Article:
MLBAM – Batting 1.000 Against Big Data

In 2014, the MLB’s Advanced Media department introduced a new method of measuring every single play that occurs over the course of a game in the form of an advanced tracking system. The tracking system observes plays and sends coordinate data to computer systems at MLBAM (Major League Baseball Advanced Media), which uses algorithms developed by New York University computer science professors Claudio Silva and Carlos Dietrich to compute game metrics. The system had its debut last year at three MLB parks (Miller Park- Milwaukee Brewers, Target Field- Minnesota Twins, and Citi Field- New York Mets), and takes into account statistical factors like error mapping and confidence scoring.

The video below showcases some of the analytical data points made available by MLBAM tracking system. Watch as former Atlanta Braves outfielder Jason Heyward makes a game-ending, diving catch in the 9th:

The goal of this project is to revolutionize the way baseball is evaluated; by presenting tools that connect all actions that happen on the field and determining how they work together. This new datastream will enable the industry to understand the whole spectrum of a baseball game (batting, pitching, fielding and baserunning) and enable new metrics for evaluation by clubs, scouts, players and fans. It can be confidently said that this is the largest league-wide embrace of advanced analytics, regarding big data, to date.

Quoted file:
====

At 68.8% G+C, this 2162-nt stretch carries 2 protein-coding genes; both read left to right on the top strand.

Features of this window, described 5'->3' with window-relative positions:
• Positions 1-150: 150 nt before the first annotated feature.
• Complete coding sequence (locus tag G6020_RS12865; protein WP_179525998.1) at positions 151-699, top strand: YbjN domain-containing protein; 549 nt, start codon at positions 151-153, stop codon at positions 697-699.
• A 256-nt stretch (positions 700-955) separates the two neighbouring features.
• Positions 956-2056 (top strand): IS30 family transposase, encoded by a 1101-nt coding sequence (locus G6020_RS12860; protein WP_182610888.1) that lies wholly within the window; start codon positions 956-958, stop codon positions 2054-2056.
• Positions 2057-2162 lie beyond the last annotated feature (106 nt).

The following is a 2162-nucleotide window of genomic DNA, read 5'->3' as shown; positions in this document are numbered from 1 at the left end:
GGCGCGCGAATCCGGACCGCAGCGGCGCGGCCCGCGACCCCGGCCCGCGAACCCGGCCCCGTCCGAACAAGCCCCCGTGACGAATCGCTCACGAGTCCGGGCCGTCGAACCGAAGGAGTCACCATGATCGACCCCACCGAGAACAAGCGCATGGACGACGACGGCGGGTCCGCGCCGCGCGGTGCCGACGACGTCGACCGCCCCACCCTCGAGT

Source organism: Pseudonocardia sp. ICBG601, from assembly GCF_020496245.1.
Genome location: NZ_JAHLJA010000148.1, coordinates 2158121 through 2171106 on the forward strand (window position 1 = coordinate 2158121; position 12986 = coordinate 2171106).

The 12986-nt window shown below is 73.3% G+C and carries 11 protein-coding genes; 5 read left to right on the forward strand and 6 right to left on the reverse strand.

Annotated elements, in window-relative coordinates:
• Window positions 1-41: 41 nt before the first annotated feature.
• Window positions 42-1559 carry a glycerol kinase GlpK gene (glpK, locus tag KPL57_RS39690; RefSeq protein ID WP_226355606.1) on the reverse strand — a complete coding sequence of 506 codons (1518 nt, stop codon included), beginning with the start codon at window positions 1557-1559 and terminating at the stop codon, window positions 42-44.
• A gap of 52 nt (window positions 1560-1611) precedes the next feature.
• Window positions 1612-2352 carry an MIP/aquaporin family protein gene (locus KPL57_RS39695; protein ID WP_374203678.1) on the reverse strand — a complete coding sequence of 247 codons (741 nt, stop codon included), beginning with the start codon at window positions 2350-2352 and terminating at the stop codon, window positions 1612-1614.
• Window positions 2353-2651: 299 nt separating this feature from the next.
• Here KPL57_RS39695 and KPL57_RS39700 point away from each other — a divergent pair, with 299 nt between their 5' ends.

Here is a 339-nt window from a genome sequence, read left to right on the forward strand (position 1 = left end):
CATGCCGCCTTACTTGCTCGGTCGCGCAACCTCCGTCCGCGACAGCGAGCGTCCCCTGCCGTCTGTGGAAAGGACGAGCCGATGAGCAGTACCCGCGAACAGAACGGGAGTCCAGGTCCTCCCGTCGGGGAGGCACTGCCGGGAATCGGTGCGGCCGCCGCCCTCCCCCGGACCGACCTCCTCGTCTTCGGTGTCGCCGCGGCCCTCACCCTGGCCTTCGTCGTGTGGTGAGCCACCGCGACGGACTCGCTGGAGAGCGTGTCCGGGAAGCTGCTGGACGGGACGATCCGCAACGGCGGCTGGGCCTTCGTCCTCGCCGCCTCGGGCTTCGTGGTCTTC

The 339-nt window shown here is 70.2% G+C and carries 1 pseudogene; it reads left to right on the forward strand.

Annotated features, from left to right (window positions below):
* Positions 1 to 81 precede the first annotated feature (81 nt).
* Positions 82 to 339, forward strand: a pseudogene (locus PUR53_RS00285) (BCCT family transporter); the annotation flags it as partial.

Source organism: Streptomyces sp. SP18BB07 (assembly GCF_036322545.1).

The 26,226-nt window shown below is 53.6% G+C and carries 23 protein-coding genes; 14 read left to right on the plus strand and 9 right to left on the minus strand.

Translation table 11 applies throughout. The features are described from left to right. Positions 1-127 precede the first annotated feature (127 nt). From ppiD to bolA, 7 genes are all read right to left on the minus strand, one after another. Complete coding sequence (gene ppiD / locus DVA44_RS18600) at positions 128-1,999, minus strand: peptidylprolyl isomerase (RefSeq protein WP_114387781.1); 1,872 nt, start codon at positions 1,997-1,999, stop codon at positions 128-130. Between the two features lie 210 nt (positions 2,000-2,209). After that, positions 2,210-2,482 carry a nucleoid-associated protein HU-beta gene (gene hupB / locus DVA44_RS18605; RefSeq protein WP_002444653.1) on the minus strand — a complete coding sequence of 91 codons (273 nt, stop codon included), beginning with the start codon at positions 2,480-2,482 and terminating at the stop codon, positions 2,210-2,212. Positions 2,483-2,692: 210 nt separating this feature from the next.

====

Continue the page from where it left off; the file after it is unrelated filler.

Metrics Utilized

 (Taken from an article on the tracking system)


For batting, real-time metrics will be exit velocity, launch angle, projected home run with distance, hang time, and fly-ball distance.

Base Running

Real-time base-running metrics are lead distance, acceleration, max speed, and home-run trot. “First step, route efficiency, stealing first step, and secondary lead distance will be available with a 12-second delay.” (


Fielding metrics available live will be acceleration, max speed, and shift positioning; “12-second–delay metrics will include total distance on caught balls, first step, arm strength (catcher and fielders), exchange (catcher and fielders), pivot, and catcher ‘pop time’ (time to throw down to second base)”. (

Needless to say, it’s pretty cool stuff. With the 2015 season well underway, I’m excited to see what the inagural year-end reviews are on this innovative approach to sabermetrics.

Drive Home Safely,

Bryan White, MBA